Train review: What’s not to love about a Japanese bullet train?

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Train review: What’s not to love about a Japanese bullet train?

By Ben Groundwater

The journey

Tokyo to Joetsumyoko on the JR Hokuriku Shinkansen line, with a scheduled time of two hours and two minutes, aboard the Hakutaka 553, a 12-car, W7 series limited express train.

The Hakutaka Shinkansen.

The Hakutaka Shinkansen.Credit: Alamy

The class

There are three levels of service aboard this Hokuriku line train: super-lux Gran Class, Green Car (or first class), and ordinary class. I’m in ordinary class, which, going by the standards of the rest of the world, is anything but.

Carbon emissions

Ten kilograms per passenger. To fly between these two cities you would have to travel to Osaka, and then Niigata, and then take the train to Joetsumyoko, which would be about 125 kilograms of carbon.


By far the hardest thing you will need to do on this journey is get to Tokyo Station and locate the correct platform for your Shinkansen. The Tokyo subway is always busy, and Tokyo Station is labyrinthine and chaotic. Platform signage rotates between Japanese and English, though… slowly. Once you’re in the right spot, you just have to look for signage to see where your particular carriage will pull up, and make sure you’re on time, because the train most definitely will be.

The seat


Seats in ordinary class are arranged in a 2-3 formation, and while they’re a little narrow for those of us with broad shoulders, there’s ample legroom, and a good-sized table that flips down from the seat in front. Power sockets are available for all seats, and there’s free Wi-Fi.


Though this used to be a free-for-all, Shinkansen passengers are now allowed a maximum of two pieces of baggage. For each bag the total length, width and height must not exceed 250 centimetres, length must not exceed 2 metres, and weight must not exceed 30kg. Luggage measuring from 160-250cm total (say, a pair of skis or snowboard) requires prior reservation in an oversize luggage seat, at no extra cost.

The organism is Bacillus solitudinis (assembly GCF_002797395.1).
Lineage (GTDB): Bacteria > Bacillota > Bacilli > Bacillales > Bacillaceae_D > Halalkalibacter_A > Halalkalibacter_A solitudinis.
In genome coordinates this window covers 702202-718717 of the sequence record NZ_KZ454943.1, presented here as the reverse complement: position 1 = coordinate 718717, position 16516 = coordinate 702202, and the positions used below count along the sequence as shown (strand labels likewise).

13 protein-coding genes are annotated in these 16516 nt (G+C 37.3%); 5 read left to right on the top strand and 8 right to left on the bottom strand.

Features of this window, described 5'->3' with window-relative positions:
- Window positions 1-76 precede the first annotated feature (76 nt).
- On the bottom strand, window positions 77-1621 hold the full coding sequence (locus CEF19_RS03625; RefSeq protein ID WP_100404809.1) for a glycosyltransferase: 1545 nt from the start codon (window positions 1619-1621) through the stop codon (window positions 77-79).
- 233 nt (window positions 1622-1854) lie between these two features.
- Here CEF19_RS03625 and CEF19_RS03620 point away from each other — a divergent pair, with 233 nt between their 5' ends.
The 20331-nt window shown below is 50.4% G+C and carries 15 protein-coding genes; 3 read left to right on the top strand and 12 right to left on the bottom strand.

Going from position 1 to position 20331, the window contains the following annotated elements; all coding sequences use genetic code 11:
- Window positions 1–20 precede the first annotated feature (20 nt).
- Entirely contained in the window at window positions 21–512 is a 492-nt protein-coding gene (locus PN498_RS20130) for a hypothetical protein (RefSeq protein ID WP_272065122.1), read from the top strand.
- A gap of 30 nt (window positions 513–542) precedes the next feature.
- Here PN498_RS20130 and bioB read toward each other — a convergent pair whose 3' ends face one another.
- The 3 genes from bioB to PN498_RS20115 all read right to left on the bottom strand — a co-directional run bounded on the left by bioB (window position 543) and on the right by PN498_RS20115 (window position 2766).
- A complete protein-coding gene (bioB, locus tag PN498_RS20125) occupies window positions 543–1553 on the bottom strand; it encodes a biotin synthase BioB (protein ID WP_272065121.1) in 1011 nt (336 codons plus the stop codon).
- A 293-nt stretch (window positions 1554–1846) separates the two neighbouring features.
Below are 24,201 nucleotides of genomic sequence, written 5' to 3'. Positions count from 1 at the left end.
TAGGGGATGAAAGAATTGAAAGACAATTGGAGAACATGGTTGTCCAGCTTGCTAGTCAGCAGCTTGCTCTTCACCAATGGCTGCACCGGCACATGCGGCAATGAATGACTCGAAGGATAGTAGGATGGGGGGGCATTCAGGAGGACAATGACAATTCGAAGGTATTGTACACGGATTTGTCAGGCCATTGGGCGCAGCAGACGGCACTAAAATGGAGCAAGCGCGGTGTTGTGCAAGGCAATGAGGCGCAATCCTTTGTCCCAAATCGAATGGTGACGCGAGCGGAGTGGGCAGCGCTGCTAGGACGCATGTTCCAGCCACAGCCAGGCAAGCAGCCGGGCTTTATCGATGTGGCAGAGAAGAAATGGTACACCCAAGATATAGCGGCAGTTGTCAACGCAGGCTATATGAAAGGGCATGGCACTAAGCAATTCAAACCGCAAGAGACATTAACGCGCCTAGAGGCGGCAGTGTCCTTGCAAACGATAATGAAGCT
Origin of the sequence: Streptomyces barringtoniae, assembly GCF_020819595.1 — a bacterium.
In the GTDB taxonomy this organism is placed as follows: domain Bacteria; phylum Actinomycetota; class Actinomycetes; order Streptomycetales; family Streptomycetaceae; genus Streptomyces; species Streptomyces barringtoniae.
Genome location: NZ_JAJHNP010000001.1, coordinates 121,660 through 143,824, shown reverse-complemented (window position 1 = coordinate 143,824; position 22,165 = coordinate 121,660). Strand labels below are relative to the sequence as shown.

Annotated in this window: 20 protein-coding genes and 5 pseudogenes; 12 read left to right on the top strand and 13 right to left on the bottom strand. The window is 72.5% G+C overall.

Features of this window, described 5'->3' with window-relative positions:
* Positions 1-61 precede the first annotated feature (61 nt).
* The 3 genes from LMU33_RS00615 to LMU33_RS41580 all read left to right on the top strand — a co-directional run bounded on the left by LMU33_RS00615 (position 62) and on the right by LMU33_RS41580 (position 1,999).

Food + drink

As with almost all fast train services in Japan, there’s no restaurant car aboard the Hakutaka, just a trolley service selling basic snacks and drinks. If you know Japan though, you know there’s always good food to be had, and in this case, it’s sold at the many eki-ben stands at Tokyo Station. These bento box specialists pedal a dizzying array of pre-packed delicacies – I’ve opted for a gyudon, or stir-fried wagyu beef over rice, with a few pickled vegetables on the side, and an icy cold Sapporo beer, just because I can.

One more thing…

If you’re wondering why I’m travelling to Joetsumyoko, the answer is simple: this is premier ski country, in the heart of the Myoko Kogen, a group of nine ski resorts in the Niigata prefecture. Take the train for two hours from Tokyo, drive a few extra minutes, and you’re up to your armpits in “Jap-pow”.

The verdict

What’s not to love about a Japanese Shinkansen ride? Particularly one that whisks you up into the snow-covered mountains of Nagano and Niigata. The scenery is spectacular, the carriage warm and comfortable, the food top-notch, and the arrival – in a not-exactly-shocking turn of events – is bang on time.

Our rating out of five


The writer travelled as a guest of the Niigata Prefecture Tourism Association. See

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